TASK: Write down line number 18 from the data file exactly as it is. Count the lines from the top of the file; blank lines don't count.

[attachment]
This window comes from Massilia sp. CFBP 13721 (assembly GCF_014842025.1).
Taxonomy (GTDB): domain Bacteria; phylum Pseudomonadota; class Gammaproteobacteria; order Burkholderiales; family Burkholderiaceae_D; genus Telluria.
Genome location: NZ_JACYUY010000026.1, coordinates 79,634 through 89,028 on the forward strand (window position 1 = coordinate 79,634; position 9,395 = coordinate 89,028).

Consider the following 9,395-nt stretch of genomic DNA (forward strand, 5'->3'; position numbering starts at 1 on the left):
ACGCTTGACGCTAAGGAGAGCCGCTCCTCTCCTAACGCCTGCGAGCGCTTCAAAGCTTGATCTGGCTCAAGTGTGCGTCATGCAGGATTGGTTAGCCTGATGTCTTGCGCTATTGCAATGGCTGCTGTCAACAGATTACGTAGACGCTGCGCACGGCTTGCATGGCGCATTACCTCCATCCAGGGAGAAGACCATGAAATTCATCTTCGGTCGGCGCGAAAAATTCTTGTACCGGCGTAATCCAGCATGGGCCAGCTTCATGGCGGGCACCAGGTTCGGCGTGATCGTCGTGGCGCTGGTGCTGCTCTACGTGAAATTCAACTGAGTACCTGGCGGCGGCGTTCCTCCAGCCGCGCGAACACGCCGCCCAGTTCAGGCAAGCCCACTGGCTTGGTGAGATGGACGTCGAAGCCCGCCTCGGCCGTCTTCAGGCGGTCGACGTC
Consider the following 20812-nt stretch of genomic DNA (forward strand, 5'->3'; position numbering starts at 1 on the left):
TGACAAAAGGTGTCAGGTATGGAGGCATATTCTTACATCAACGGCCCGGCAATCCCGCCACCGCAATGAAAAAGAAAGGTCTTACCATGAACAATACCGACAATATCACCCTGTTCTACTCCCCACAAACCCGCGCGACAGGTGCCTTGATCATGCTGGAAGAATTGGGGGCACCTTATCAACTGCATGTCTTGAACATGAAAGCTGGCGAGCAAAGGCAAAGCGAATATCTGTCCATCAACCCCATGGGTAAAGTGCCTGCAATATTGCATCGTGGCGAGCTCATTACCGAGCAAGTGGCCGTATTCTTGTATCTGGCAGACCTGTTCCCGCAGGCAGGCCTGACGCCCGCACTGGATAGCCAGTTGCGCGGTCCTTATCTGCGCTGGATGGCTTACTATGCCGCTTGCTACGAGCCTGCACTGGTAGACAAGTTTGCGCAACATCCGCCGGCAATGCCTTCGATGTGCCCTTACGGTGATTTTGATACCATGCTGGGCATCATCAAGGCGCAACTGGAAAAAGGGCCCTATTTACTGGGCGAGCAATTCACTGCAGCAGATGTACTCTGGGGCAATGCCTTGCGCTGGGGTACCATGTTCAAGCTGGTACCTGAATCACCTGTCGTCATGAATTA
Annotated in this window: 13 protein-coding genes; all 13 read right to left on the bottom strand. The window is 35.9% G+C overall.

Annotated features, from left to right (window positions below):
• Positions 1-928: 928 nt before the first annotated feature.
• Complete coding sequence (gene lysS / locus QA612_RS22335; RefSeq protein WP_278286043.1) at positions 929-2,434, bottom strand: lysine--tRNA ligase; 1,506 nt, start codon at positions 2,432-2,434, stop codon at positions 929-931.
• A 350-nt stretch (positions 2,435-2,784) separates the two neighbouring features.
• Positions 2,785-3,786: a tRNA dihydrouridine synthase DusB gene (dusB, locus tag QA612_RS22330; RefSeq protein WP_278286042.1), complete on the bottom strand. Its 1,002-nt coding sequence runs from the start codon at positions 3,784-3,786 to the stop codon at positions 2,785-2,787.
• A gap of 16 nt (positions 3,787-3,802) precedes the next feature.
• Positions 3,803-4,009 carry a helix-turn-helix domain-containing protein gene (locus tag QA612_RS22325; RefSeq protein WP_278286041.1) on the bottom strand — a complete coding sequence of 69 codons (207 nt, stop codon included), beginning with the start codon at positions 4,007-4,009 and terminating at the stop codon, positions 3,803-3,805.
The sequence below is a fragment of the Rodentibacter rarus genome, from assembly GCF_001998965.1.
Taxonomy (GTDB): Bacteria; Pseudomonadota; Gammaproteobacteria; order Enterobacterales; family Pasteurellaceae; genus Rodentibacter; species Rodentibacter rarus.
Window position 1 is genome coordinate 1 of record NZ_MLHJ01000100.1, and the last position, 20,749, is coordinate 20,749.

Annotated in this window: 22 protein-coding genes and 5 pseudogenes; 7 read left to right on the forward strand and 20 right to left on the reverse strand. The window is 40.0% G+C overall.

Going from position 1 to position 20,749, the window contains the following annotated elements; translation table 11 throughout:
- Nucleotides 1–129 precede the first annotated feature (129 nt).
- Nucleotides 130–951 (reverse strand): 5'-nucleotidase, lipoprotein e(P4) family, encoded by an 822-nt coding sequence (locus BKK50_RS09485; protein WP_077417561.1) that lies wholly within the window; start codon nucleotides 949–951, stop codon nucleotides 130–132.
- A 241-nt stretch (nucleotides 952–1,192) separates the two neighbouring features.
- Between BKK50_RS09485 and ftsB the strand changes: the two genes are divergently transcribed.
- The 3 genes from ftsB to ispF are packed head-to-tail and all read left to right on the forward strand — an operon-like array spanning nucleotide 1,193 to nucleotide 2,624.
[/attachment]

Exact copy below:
Window position 1 is genome coordinate 1 of record NZ_MLHJ01000100.1, and the last position, 20,749, is coordinate 20,749.